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Joan Miró

L'invitee du dimanche, au fond noir II, 1969

Etching in colors on Arches paper
23 1/2 × 39 in
59.7 × 99.1 cm
Edition 37/75
Bidding closed
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About the work
HA
Heritage Auctions

Published by Maeght Editeur, Paris

Condition Report: Time staining verso; buckling along lower …

Read more

Published by Maeght Editeur, Paris

Condition Report: Time staining verso; buckling along lower center edge and upper center edge; three 1" horizontal creases to the lower right extreme edge; light staining; mild brown stains lower left in margin; two 1" vertical creases to the upper center in margin. Print …

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Medium
Print
Signature
Signed and numbered in pencil in lower margin
Image rights
Courtesy of Heritage Auctions
Joan Miró
Spanish, 1893–1983
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Joan Miró rejected the constraints of traditional painting, creating works “conceived with fire in the soul but executed with clinical coolness,” as he once said. Widely considered one of the leading Surrealists, though never officially part of the group, Miró pioneered a wandering linear style of Automatism—a method of “random” drawing that attempted to express the inner workings of the human psyche. Miró used color and form in a symbolic rather than literal manner, his intricate compositions combining abstract elements with recurring motifs like birds, eyes, and the moon. “I try to apply colors like words that shape poems, like notes that shape music,” he said. While he prized artistic freedom, Miró revered art history, basing a series of works on the Dutch Baroque interiors of Hendrick Sorgh and Jan Steen. In turn, Miró has inspired many artists—significantly Arshile Gorky, whose bold linear abstractions proved a foundational influence on Abstract Expressionism.

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View in room
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About the work
HA
Heritage Auctions

Published by Maeght Editeur, Paris

Condition Report: Time staining verso; buckling along lower …

Read more

Published by Maeght Editeur, Paris

Condition Report: Time staining verso; buckling along lower center edge and upper center edge; three 1" horizontal creases to the lower right extreme edge; light staining; mild brown stains lower left in margin; two 1" vertical creases to the upper center in margin. Print …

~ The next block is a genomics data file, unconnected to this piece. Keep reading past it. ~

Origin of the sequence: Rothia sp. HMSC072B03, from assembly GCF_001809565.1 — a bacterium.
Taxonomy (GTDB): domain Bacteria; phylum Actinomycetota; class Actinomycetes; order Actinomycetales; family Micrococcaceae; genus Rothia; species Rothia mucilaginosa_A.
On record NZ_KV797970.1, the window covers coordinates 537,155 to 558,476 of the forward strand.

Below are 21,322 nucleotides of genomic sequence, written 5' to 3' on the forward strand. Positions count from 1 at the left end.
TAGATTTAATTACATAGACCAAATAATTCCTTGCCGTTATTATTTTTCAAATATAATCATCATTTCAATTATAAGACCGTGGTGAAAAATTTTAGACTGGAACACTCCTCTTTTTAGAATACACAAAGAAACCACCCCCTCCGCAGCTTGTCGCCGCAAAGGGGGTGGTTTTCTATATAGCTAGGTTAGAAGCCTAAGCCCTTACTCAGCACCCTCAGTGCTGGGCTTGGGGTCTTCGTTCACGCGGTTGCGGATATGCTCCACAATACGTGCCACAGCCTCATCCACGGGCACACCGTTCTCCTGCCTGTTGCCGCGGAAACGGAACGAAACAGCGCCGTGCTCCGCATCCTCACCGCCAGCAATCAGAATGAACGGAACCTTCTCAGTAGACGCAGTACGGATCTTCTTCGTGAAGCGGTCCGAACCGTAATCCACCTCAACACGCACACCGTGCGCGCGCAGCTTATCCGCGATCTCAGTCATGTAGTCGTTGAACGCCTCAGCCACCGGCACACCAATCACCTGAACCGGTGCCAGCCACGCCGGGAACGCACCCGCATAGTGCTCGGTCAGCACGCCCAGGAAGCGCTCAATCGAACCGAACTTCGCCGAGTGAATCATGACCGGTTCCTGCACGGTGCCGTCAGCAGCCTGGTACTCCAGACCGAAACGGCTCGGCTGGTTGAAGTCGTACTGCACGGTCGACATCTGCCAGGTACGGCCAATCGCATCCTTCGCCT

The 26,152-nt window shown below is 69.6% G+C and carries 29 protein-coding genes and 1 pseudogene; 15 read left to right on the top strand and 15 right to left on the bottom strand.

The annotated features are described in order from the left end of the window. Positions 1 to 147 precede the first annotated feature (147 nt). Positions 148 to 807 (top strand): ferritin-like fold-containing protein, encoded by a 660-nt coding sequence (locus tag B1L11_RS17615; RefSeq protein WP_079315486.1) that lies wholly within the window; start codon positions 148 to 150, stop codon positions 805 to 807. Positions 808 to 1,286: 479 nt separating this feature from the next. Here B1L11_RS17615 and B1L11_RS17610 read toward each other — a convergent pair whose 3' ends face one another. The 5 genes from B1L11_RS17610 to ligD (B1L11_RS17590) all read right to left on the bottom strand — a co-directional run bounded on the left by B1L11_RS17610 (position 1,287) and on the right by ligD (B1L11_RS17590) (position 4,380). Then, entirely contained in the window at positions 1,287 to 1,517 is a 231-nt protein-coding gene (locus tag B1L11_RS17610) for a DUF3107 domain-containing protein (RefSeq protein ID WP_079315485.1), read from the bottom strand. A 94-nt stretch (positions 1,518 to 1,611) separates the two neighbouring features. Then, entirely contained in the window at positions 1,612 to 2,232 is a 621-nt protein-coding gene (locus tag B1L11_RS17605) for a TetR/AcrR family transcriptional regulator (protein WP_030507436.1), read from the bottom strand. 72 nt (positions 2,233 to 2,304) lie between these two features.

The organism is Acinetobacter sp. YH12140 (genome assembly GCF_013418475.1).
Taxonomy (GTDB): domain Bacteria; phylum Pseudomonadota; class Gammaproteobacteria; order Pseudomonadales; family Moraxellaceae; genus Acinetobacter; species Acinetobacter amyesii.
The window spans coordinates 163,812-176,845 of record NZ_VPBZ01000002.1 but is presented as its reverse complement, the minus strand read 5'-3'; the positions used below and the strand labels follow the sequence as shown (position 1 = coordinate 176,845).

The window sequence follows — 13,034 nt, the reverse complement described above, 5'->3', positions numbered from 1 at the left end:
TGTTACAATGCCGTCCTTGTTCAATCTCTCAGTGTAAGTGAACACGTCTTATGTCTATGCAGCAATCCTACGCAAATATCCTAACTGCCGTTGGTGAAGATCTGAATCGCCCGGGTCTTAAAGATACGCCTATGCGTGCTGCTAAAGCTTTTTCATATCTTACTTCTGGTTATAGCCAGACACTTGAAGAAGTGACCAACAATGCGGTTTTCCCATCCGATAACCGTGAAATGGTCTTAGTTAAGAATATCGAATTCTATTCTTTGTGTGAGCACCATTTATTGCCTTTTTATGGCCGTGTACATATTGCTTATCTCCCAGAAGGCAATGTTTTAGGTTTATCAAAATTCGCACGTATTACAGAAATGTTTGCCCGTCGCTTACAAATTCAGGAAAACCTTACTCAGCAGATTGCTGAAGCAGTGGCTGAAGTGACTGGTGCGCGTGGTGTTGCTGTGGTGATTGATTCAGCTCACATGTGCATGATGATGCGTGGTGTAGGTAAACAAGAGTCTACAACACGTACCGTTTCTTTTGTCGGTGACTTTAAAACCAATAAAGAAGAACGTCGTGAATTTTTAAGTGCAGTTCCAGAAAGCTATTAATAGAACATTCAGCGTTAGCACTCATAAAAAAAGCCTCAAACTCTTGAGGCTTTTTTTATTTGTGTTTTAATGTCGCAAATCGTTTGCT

Read more
Medium
Print
Signature
Signed and numbered in pencil in lower margin
Image rights
Courtesy of Heritage Auctions
Joan Miró
Spanish, 1893–1983
Follow

Joan Miró rejected the constraints of traditional painting, creating works “conceived with fire in the soul but executed with clinical coolness,” as he once said. Widely considered one of the leading Surrealists, though never officially part of the group, Miró pioneered a wandering linear style of Automatism—a method of “random” drawing that attempted to express the inner workings of the human psyche. Miró used color and form in a symbolic rather than literal manner, his intricate compositions combining abstract elements with recurring motifs like birds, eyes, and the moon. “I try to apply colors like words that shape poems, like notes that shape music,” he said. While he prized artistic freedom, Miró revered art history, basing a series of works on the Dutch Baroque interiors of Hendrick Sorgh and Jan Steen. In turn, Miró has inspired many artists—significantly Arshile Gorky, whose bold linear abstractions proved a foundational influence on Abstract Expressionism.

Joan Miró

L'invitee du dimanche, au fond noir II, 1969

Etching in colors on Arches paper
23 1/2 × 39 in
59.7 × 99.1 cm
Edition 37/75
Bidding closed
Want to sell a work by this artist? Consign with Artsy.
Other works by Joan Miró
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Surrealism